San Francisco — Microsoft earns its bread-and-butter via its two major software products that generate the vast majority of the company’s revenue. But, in a precisely planned move to uproot its dominion, arch rival Google has steadily been pushing Google Apps, its own online productivity suite, a direct alternatives to Microsoft’s Excel, PowerPoint and Word as well as software for collaboration and video conferencing to battle Microsoft Office a long time ago.
Though Google Apps may not be as powerful or as fully featured as Microsoft’s, it has had success in tempting some enterprise customers away from Office to its Web-based productivity applications, as they exist in the cloud, removing any need for a piece of software to be installed anywhere on the employee’s machine.
As a matter of fact, in the ongoing battle, Google is now saying that in 2013 it plans to attract 90% of Microsoft’s users with its productivity suite targeting those users, who just use the basic features of the Office. Google Apps suite comprises of applications for document writing, integration, text and video communication, which support cloud based operations.
According to notable Google VP and head of the Google Enterprise unit Amit Singh mentioned, “Our aim is to get to the 90 percent of users who do not need to have the most advanced features of Office.” Google wants to win all the customers who only use basic functionality of Microsoft Office. Google has been working to improve its Enterprise offerings.
However, Google Apps suite has secured huge success in recent times and the reason for the string of accomplishments of the productivity suite is that Google charges an easy to afford and easy to understand to rate for these Apps: $50 per person since the inception of the service despite adding new features while Microsoft has increased the cost with the release of fresher variants.
On the other hand, Microsoft too has also been improving their products, but they have also been increasing the price. According to the Times, it will cost $400 to install Microsoft’s business software on a single computer in the coming year, and while many companies will negotiate a volume deal for a better price, Google’s cheaper and simpler rates are already sending viable signals for businesses to switch.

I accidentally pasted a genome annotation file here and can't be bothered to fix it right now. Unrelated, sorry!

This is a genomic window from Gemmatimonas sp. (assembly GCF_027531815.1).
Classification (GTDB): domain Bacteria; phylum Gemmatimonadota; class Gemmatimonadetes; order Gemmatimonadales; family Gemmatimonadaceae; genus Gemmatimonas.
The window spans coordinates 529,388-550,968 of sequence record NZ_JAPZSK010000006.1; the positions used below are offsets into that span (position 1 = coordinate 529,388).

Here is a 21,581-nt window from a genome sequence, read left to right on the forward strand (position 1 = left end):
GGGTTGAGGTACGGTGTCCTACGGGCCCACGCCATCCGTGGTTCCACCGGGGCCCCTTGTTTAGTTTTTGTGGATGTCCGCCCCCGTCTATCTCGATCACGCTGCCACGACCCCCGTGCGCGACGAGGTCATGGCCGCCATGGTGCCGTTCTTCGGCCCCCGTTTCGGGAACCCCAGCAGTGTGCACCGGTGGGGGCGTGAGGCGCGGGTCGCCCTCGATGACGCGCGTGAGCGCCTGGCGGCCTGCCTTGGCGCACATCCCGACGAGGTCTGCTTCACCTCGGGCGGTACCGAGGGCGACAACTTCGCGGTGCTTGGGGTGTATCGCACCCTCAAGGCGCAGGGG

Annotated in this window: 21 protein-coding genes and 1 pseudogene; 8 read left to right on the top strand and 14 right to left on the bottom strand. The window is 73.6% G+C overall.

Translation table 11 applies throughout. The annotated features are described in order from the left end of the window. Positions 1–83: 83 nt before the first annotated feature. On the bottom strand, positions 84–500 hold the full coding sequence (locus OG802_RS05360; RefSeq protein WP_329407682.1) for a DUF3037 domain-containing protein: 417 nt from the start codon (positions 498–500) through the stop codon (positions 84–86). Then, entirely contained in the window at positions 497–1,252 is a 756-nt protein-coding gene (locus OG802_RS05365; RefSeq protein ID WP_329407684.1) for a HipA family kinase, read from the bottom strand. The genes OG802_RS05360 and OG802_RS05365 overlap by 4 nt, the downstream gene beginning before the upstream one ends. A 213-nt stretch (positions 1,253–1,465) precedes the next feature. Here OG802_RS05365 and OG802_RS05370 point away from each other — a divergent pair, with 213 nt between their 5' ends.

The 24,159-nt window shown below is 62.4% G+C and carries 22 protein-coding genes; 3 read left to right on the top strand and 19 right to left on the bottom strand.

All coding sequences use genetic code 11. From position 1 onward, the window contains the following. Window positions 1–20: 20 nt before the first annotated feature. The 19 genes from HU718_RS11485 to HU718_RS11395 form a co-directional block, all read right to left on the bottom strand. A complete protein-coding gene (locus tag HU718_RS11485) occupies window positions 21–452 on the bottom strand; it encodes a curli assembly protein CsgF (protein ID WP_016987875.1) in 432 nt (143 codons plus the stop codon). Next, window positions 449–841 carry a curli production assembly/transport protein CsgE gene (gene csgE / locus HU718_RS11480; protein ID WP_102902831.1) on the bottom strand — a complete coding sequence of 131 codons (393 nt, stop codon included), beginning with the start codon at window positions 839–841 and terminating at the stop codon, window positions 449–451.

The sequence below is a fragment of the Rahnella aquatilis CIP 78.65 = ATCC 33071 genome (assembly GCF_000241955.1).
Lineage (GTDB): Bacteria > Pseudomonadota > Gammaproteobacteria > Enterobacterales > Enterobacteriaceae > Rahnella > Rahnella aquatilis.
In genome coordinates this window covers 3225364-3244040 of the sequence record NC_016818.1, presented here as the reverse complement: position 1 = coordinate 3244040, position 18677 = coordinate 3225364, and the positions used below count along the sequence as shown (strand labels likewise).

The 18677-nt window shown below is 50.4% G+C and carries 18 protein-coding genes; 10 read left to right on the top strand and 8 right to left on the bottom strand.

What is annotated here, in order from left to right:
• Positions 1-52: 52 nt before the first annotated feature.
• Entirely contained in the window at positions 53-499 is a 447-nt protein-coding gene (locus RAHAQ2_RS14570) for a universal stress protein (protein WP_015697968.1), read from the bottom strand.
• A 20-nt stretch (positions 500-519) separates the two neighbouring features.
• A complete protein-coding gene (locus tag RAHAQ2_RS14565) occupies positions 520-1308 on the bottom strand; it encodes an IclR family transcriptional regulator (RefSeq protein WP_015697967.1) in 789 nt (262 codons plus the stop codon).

“We have been at the $50 price point for apps for some time, while increasing the depth and breadth of our solution,” explained Singh.
“On the other hand, the way they are incenting their customers to move is by charging them more. That is their strategy, and they are entitled to do what they want.”
Apart from the crafty pricing, some other string of wins for the search engine giant includes Swiss drug maker, Hoffmann-La Roche, where over 80,000 employees use the package, and at the Interior Department, where 90,000 use it. Google also announced some retail clients of the suite, which include Dillards, Kohl’s, Office Depot and Costco.
Nevertheless, these are the numbers which are giving Google executives cause to celebrate and could send Microsoft executives scrambling to reconsider some of their strategies. Google, it seems, is gaining some significant ground.
“People are seeing others switch. We are adding features. We are building confidence,” explained Singh in an interview with All Things D. “The more our customers get out there, the better people feel about it. People do not listen to us. They listen to our customers.”
Needless to say that when Google Apps originally launched they were free to use in an attempt to woo enterprise customers to give the Google offerings and try. Google has recently started charging users to access these apps. Singh says that while Google knows there are gaps between its features and features that Microsoft offers, it is continually adding features and improvements to its service in an attempt to win the 90% of Office users.